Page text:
Texas took a bit of time to deliver the follow-up to Hush -- an indication that the group was either aware that some fans didn't feel the record was up to snuff, or an indication that the group wasn't quite sure where to go next, a theory bolstered by the appearance of a greatest-hits album -- a traditional measure for a band biding their time. When they finally did release their sixth album, Careful What You Wish For, in the fall of 2003, times had changed: they were no longer a shoo-in for the top of the U.K. charts, nor did they have a U.S. contract. Faced with this situation, the group crafted a very safe, very mature, very British set of soulful adult pop. There are the usual concessions to hipness -- a few of the beats gleam with modernity, there is the de rigueur cameo from rappers -- but this is solidly a smooth, soulful collection of well-crafted pop that intentionally plays it safe. It's not quite as lush as Hush, which highlighted Sharleen Spiteri's sexiness, nor is it the crackerjack, stylish, modern, blue-eyed soul of White on Blonde, which remains their highwater mark. Instead, it's a straight-ahead album that plays to their strengths without exploiting them. In other words, while this is certainly enjoyable as it spins, it doesn't provide many memorable moments. Since the band consciously tried to construct an album that evokes their best work, that's not an entirely surprising result -- they're so intent on delivering a specific sound, they've neglected to spend as much time on the songs -- and it's not a bad result, either, at least on the surface. But once you dig beneath the surface, there's not as much to offer as on White on Blonde, and, for that matter, the surface doesn't glisten as seductively as on Hush, either.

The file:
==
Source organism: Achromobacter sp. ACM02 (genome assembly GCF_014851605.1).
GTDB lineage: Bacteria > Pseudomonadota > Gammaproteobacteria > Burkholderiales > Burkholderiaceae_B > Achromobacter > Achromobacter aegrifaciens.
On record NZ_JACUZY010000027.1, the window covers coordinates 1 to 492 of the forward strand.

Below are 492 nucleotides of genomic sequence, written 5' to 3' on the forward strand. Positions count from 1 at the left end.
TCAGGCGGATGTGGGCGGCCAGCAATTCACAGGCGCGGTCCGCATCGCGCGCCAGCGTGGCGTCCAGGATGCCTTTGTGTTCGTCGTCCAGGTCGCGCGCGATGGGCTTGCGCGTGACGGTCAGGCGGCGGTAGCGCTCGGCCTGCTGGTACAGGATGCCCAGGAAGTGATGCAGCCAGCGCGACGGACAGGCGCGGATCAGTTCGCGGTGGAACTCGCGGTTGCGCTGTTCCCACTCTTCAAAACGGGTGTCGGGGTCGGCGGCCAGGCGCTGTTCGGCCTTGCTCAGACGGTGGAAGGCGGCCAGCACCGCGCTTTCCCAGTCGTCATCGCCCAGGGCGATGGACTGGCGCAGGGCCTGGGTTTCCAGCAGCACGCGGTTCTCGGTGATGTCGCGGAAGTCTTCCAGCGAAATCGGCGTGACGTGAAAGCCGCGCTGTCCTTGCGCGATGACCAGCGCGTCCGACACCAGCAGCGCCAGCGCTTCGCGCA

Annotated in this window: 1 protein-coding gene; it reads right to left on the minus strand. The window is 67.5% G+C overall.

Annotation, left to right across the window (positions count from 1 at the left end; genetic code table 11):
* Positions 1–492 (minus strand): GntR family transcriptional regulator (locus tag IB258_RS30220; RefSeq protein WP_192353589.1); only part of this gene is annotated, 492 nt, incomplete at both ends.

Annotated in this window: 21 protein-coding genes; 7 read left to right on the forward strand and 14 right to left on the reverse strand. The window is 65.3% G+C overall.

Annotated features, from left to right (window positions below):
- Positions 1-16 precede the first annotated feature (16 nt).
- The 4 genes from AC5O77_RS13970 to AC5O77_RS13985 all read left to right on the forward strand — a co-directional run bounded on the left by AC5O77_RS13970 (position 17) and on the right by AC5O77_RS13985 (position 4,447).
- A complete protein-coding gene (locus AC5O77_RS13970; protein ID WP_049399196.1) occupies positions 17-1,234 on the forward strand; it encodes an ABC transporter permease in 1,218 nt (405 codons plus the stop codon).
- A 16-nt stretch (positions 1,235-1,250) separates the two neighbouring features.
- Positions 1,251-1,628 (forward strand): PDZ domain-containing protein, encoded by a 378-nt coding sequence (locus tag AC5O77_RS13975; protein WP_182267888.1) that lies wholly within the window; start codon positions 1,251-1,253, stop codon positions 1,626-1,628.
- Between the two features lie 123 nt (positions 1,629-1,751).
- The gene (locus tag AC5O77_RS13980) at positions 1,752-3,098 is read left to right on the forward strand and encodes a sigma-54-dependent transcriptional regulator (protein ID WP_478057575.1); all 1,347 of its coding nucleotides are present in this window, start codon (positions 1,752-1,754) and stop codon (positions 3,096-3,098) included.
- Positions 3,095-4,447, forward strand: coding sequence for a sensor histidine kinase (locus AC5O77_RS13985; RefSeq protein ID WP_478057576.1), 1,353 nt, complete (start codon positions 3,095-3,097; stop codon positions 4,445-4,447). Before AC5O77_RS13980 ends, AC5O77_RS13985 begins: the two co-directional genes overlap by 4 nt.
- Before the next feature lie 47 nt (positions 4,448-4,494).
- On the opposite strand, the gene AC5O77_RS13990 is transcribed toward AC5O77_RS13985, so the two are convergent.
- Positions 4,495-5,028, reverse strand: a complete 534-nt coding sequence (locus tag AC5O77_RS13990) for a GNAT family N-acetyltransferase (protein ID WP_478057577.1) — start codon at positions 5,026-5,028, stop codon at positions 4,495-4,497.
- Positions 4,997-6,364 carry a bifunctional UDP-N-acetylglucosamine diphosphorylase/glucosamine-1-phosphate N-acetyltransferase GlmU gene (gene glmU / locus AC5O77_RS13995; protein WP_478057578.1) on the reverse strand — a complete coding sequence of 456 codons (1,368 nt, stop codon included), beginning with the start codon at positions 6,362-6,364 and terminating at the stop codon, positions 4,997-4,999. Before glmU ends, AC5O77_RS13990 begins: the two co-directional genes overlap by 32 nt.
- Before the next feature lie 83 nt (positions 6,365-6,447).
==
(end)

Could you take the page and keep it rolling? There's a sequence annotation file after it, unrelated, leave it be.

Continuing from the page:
AllMusic Review by Stephen Thomas Erlewine
feat: Kardinal Offishall